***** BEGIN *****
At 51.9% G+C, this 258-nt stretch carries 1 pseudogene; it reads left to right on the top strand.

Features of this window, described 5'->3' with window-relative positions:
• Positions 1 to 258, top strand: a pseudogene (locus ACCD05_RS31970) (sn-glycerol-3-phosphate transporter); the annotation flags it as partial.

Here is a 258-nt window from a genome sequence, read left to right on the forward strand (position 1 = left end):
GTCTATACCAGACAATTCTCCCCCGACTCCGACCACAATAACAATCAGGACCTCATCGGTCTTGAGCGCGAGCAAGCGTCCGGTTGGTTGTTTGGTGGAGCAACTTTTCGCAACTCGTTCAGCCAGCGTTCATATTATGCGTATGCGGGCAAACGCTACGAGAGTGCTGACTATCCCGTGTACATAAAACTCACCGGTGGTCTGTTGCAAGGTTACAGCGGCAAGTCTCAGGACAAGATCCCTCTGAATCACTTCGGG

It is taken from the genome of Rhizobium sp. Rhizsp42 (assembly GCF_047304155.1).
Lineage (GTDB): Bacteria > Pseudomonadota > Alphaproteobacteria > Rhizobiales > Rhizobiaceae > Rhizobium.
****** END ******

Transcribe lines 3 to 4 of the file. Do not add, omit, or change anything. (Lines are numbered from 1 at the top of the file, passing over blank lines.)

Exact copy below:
• Positions 1 to 258, top strand: a pseudogene (locus ACCD05_RS31970) (sn-glycerol-3-phosphate transporter); the annotation flags it as partial.

Here is a 258-nt window from a genome sequence, read left to right on the forward strand (position 1 = left end):